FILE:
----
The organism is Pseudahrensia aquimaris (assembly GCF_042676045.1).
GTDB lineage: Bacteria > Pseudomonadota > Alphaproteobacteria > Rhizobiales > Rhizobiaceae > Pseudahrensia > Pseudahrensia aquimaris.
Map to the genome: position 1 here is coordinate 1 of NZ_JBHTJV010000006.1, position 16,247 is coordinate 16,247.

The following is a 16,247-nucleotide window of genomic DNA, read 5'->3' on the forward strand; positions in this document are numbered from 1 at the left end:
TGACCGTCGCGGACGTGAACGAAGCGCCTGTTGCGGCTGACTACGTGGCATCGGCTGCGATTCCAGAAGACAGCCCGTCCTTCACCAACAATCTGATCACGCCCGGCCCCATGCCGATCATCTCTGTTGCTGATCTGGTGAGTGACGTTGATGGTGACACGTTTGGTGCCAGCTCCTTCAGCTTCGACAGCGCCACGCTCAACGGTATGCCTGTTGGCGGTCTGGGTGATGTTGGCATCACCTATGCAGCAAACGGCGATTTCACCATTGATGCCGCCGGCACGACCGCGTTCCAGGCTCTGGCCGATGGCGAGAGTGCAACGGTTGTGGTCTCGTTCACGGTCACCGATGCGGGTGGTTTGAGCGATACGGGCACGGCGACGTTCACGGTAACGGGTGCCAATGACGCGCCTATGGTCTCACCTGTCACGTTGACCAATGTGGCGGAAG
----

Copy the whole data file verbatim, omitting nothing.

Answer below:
The organism is Pseudahrensia aquimaris (assembly GCF_042676045.1).
GTDB lineage: Bacteria > Pseudomonadota > Alphaproteobacteria > Rhizobiales > Rhizobiaceae > Pseudahrensia > Pseudahrensia aquimaris.
Map to the genome: position 1 here is coordinate 1 of NZ_JBHTJV010000006.1, position 16,247 is coordinate 16,247.

The following is a 16,247-nucleotide window of genomic DNA, read 5'->3' on the forward strand; positions in this document are numbered from 1 at the left end:
TGACCGTCGCGGACGTGAACGAAGCGCCTGTTGCGGCTGACTACGTGGCATCGGCTGCGATTCCAGAAGACAGCCCGTCCTTCACCAACAATCTGATCACGCCCGGCCCCATGCCGATCATCTCTGTTGCTGATCTGGTGAGTGACGTTGATGGTGACACGTTTGGTGCCAGCTCCTTCAGCTTCGACAGCGCCACGCTCAACGGTATGCCTGTTGGCGGTCTGGGTGATGTTGGCATCACCTATGCAGCAAACGGCGATTTCACCATTGATGCCGCCGGCACGACCGCGTTCCAGGCTCTGGCCGATGGCGAGAGTGCAACGGTTGTGGTCTCGTTCACGGTCACCGATGCGGGTGGTTTGAGCGATACGGGCACGGCGACGTTCACGGTAACGGGTGCCAATGACGCGCCTATGGTCTCACCTGTCACGTTGACCAATGTGGCGGAAG